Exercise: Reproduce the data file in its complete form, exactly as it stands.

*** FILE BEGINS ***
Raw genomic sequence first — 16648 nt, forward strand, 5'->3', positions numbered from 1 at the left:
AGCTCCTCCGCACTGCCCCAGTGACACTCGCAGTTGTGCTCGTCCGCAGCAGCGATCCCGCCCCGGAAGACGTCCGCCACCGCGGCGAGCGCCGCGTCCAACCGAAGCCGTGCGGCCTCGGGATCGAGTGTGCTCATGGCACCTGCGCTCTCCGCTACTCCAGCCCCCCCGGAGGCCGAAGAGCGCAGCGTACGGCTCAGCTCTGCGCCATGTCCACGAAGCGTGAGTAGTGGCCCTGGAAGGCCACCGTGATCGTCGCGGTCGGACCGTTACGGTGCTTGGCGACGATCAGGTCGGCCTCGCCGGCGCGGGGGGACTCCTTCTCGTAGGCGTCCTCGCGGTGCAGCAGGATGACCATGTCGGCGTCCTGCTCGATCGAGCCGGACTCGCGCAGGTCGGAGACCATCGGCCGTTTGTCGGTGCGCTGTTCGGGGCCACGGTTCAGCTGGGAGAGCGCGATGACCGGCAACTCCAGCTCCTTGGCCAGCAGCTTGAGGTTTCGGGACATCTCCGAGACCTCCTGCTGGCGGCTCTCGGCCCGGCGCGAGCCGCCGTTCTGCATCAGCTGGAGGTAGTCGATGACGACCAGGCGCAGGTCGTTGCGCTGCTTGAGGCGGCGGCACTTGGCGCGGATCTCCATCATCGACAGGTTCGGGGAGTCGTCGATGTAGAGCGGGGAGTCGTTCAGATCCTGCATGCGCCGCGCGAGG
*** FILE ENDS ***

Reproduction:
Raw genomic sequence first — 16648 nt, forward strand, 5'->3', positions numbered from 1 at the left:
AGCTCCTCCGCACTGCCCCAGTGACACTCGCAGTTGTGCTCGTCCGCAGCAGCGATCCCGCCCCGGAAGACGTCCGCCACCGCGGCGAGCGCCGCGTCCAACCGAAGCCGTGCGGCCTCGGGATCGAGTGTGCTCATGGCACCTGCGCTCTCCGCTACTCCAGCCCCCCCGGAGGCCGAAGAGCGCAGCGTACGGCTCAGCTCTGCGCCATGTCCACGAAGCGTGAGTAGTGGCCCTGGAAGGCCACCGTGATCGTCGCGGTCGGACCGTTACGGTGCTTGGCGACGATCAGGTCGGCCTCGCCGGCGCGGGGGGACTCCTTCTCGTAGGCGTCCTCGCGGTGCAGCAGGATGACCATGTCGGCGTCCTGCTCGATCGAGCCGGACTCGCGCAGGTCGGAGACCATCGGCCGTTTGTCGGTGCGCTGTTCGGGGCCACGGTTCAGCTGGGAGAGCGCGATGACCGGCAACTCCAGCTCCTTGGCCAGCAGCTTGAGGTTTCGGGACATCTCCGAGACCTCCTGCTGGCGGCTCTCGGCCCGGCGCGAGCCGCCGTTCTGCATCAGCTGGAGGTAGTCGATGACGACCAGGCGCAGGTCGTTGCGCTGCTTGAGGCGGCGGCACTTGGCGCGGATCTCCATCATCGACAGGTTCGGGGAGTCGTCGATGTAGAGCGGGGAGTCGTTCAGATCCTGCATGCGCCGCGCGAGG